Workers at UPS and Amazon Die Due to Extreme Heat and Brutal Working Conditions

In the summer of 2022, we have seen how extreme heat brought on by climate disruption is jeopardizing the health and safety of workers, and even taking their lives.

In late June, a 24-year-old UPS truck driver named Esteban Chavez died in his truck while delivering packages in Pasadena, California on a sweltering day in the upper 90s. This happened as other UPS drivers across the country have been sounding the alarm on social media about the brutal heat they are experiencing as various parts of the United States experience heat waves this Summer. UPS trucks are not air-conditioned, which allows the trucks to become extremely hot during the day – particularly the back of the truck where packages are stored and sorted. This summer, some drivers have been tweeting pictures of thermometer readings in the back of their trucks of up to 130 degrees Fahrenheit! Instead of installing air-conditioning or fans in workers’ trucks, UPS management is denying these requests and instead installing new cameras inside the trucks to surveil workers.

These problems are not limited to UPS. In mid-July, a 42-year-old worker named Rafael Reynaldo Mota Frias died at the Amazon EWR9 fulfillment center in Carteret, New Jersey. The death occurred during “Prime Week,” which is traditionally one of Amazon’s busiest weeks of the year. Amazon boasted in their most recent corporate press release that 100,000 items were sold per minute during the Prime sale. The EWR9 facility is notorious among Amazon workers for health and safety issues, and this facility is known for its extreme heat and lack of air conditioning. Speaking to the press anonymously, Frias’ coworkers have said they believe the extreme heat in the facility combined with being overworked contributed to his death. On top of this, there are reports that after passing out on the job, he lay unconscious on the floor for 20 minutes, and Amazon management did not call 911 for at least an hour.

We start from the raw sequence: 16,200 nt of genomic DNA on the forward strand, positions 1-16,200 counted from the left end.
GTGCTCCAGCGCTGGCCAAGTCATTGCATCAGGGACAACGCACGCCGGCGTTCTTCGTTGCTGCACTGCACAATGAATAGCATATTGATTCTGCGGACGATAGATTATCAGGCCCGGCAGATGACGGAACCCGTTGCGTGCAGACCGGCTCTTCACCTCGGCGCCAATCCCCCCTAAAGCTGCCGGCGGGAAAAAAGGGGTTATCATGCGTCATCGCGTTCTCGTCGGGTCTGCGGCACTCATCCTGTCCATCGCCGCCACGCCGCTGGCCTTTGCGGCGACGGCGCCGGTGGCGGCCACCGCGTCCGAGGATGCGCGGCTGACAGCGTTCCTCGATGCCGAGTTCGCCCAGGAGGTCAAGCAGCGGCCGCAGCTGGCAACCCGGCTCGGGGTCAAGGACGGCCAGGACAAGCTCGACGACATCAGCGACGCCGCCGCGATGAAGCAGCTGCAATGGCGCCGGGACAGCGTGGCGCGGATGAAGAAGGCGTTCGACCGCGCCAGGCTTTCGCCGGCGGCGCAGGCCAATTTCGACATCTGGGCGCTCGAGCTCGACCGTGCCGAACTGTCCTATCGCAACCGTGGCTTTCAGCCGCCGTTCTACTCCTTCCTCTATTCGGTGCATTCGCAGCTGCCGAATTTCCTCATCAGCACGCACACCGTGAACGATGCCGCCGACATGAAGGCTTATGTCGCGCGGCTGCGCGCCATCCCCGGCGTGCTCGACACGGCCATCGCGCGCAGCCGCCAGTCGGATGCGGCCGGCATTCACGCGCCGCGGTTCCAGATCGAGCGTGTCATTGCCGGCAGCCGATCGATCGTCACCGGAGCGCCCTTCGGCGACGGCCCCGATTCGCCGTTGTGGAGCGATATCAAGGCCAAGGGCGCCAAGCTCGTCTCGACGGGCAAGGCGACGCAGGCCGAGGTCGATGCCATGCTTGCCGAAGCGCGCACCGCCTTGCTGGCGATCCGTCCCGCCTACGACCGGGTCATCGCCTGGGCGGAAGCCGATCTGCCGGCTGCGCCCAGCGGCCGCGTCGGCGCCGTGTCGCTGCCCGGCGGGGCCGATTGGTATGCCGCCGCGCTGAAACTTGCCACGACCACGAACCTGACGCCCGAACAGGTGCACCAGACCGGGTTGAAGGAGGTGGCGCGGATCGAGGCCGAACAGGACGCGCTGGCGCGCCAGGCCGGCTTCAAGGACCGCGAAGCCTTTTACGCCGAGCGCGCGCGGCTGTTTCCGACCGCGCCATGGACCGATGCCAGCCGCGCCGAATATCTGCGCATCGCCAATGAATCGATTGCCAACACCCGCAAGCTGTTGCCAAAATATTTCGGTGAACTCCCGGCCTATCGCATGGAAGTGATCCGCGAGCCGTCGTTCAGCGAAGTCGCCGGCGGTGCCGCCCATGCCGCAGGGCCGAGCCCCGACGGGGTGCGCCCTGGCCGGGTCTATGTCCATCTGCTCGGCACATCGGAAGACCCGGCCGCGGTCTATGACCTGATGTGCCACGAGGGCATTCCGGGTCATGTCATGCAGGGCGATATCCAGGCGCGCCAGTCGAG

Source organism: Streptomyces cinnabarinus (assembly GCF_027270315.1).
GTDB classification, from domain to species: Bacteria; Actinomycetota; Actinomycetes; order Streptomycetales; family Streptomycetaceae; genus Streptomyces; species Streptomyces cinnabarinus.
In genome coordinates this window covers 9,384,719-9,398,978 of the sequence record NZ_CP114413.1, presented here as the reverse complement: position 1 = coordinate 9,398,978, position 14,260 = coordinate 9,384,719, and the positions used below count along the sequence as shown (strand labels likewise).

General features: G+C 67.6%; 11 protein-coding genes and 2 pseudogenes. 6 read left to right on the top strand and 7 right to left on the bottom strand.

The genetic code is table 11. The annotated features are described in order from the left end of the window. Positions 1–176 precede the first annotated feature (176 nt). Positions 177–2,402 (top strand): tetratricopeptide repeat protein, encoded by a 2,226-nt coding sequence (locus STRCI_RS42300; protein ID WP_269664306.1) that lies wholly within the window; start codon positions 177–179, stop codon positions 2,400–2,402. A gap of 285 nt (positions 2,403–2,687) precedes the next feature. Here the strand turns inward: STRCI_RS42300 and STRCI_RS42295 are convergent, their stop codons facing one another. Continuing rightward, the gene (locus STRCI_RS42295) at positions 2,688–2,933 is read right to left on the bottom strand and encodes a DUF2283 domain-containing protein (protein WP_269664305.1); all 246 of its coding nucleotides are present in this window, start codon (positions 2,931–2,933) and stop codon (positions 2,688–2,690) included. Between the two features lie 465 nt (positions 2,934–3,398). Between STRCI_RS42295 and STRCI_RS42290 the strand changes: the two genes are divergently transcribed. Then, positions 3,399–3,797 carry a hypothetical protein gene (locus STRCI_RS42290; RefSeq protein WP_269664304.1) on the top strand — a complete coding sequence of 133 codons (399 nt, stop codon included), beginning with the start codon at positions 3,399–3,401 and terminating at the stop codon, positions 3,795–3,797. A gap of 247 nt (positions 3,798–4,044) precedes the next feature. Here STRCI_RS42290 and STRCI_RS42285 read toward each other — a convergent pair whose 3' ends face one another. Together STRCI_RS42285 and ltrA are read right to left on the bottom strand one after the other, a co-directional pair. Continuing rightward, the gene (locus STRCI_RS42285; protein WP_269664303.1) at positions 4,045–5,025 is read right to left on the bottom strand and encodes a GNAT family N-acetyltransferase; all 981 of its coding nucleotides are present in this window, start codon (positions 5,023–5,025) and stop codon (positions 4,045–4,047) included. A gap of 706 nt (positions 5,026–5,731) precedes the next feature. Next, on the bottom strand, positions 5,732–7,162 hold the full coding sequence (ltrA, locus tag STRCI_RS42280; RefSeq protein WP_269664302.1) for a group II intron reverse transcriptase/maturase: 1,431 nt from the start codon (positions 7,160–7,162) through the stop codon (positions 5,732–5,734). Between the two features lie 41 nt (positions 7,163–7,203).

While workers are dying due to extreme heat, corporate profits for companies like UPS are soaring, with UPS making $3.5 billion dollars in profit in the second quarter alone. But despite the overwhelming odds stacked against them, workers at Amazon and UPS are beginning to take steps to organize themselves and fight back. Some drivers at UPS have begun to organize to demand fans in trucks as a temporary measure while others have participated in “Safety Not Surveillance” rallies organized by the Teamsters Union in New York City. At Amazon, walkouts have occurred at the Amazon EWR9 facility as workers protest the negligence of Amazon management in the death of their coworker.

Confronting an impending climate crisis and vicious exploitation by the bosses, workers will need to figure out ways to organize and continue to fight back in this way. These initial struggles and forms of resistance can give workers the confidence to build a bigger and broader fight against these companies to win better conditions. At that point, why stop there? Workers could then really begin to use their power in a revolutionary struggle to build a different world, one free of climate destruction and deadly exploitation by their bosses.